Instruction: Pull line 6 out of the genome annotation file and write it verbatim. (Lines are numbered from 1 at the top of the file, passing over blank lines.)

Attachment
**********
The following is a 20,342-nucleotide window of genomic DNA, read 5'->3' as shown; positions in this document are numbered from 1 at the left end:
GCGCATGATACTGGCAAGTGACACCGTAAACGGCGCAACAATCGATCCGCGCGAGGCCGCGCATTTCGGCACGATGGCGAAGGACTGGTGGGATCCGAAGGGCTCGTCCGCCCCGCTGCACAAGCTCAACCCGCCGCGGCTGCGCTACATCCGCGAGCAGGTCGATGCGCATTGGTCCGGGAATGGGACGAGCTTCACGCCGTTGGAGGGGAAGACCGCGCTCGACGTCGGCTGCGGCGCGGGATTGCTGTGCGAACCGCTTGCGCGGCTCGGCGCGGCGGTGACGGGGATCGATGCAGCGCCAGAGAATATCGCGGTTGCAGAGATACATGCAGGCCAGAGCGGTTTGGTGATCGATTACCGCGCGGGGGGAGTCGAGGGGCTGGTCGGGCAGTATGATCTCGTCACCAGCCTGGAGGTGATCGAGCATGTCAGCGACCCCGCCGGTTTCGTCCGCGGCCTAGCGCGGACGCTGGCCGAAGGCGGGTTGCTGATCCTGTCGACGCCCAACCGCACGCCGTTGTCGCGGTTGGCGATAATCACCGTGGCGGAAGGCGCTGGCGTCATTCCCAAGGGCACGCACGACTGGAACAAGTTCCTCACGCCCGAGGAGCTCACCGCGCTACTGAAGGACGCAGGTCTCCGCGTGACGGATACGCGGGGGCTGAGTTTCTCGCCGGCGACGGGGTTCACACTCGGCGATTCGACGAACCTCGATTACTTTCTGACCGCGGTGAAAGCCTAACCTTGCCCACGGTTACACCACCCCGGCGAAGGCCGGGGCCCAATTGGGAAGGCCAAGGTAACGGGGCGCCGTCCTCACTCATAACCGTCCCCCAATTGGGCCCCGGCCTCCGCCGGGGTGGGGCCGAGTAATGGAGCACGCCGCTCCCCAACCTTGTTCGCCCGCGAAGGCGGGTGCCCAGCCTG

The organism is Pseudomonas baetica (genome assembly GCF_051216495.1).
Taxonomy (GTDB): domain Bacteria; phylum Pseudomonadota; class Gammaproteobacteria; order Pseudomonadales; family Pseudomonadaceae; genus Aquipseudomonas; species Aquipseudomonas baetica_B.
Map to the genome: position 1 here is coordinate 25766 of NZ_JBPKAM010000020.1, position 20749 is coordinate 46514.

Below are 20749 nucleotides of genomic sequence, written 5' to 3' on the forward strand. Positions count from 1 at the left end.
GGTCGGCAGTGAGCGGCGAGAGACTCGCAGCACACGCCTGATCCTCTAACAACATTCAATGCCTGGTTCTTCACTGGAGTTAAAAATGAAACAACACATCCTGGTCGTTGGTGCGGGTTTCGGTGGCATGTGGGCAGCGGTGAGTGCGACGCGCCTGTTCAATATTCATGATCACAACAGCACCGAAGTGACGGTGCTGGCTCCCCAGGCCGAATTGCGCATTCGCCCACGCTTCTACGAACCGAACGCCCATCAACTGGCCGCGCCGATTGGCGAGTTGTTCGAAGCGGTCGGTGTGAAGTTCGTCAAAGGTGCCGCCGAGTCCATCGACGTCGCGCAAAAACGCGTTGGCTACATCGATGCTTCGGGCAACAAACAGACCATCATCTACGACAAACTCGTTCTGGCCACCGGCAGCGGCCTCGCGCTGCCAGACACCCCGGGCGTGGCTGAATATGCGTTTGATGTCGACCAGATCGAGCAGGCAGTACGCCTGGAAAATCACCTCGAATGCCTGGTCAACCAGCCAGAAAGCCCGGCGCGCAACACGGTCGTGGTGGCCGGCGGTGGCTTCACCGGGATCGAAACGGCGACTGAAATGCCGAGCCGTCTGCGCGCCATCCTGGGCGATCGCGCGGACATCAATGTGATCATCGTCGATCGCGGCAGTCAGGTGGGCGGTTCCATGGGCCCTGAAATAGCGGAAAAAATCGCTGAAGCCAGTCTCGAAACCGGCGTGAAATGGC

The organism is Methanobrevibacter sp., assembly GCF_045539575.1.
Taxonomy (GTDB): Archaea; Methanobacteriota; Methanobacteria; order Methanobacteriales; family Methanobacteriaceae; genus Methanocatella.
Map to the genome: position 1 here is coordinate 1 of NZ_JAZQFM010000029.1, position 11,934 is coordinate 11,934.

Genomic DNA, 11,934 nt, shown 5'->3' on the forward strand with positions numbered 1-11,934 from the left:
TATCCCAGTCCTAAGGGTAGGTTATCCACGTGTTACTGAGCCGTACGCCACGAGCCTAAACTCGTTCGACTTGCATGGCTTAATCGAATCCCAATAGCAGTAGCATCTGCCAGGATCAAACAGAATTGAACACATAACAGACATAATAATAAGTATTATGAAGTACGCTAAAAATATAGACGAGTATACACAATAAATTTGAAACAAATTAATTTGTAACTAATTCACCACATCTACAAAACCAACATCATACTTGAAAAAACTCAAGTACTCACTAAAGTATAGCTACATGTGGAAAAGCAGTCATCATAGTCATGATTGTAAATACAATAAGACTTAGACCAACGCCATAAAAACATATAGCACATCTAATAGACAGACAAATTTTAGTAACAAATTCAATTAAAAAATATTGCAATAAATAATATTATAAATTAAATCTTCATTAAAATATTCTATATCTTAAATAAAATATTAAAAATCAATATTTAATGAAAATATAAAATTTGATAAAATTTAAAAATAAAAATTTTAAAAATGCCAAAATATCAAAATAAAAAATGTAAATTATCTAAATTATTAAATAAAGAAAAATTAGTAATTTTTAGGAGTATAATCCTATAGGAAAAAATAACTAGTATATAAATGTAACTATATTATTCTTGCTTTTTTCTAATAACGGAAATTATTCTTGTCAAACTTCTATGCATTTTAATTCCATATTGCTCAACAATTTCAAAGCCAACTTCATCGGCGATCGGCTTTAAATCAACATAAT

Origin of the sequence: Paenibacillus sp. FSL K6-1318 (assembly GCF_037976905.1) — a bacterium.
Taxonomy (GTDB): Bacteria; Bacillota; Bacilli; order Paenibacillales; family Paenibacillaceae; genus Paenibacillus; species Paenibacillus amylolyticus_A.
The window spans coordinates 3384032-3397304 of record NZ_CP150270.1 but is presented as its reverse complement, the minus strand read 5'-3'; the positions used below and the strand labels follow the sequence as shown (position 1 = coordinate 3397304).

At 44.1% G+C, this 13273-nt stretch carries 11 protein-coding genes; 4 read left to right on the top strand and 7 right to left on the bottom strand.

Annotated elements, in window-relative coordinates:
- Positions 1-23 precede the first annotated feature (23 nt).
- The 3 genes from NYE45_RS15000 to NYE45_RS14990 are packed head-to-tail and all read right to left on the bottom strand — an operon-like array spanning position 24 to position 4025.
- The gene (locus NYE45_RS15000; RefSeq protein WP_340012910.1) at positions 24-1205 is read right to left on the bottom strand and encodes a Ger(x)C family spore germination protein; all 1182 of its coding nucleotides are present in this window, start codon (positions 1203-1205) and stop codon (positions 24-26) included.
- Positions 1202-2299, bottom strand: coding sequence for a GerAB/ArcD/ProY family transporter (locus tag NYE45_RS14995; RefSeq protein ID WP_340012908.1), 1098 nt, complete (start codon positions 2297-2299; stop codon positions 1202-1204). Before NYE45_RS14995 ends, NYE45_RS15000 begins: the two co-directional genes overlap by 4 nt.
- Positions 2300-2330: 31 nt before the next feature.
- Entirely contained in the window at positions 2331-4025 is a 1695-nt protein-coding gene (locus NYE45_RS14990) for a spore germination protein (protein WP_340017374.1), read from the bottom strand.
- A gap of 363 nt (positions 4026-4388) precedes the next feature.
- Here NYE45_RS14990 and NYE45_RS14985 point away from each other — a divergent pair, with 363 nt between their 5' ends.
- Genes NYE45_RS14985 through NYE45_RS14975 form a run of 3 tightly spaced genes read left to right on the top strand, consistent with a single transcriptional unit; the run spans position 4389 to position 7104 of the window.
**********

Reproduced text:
Below are 20749 nucleotides of genomic sequence, written 5' to 3' on the forward strand. Positions count from 1 at the left end.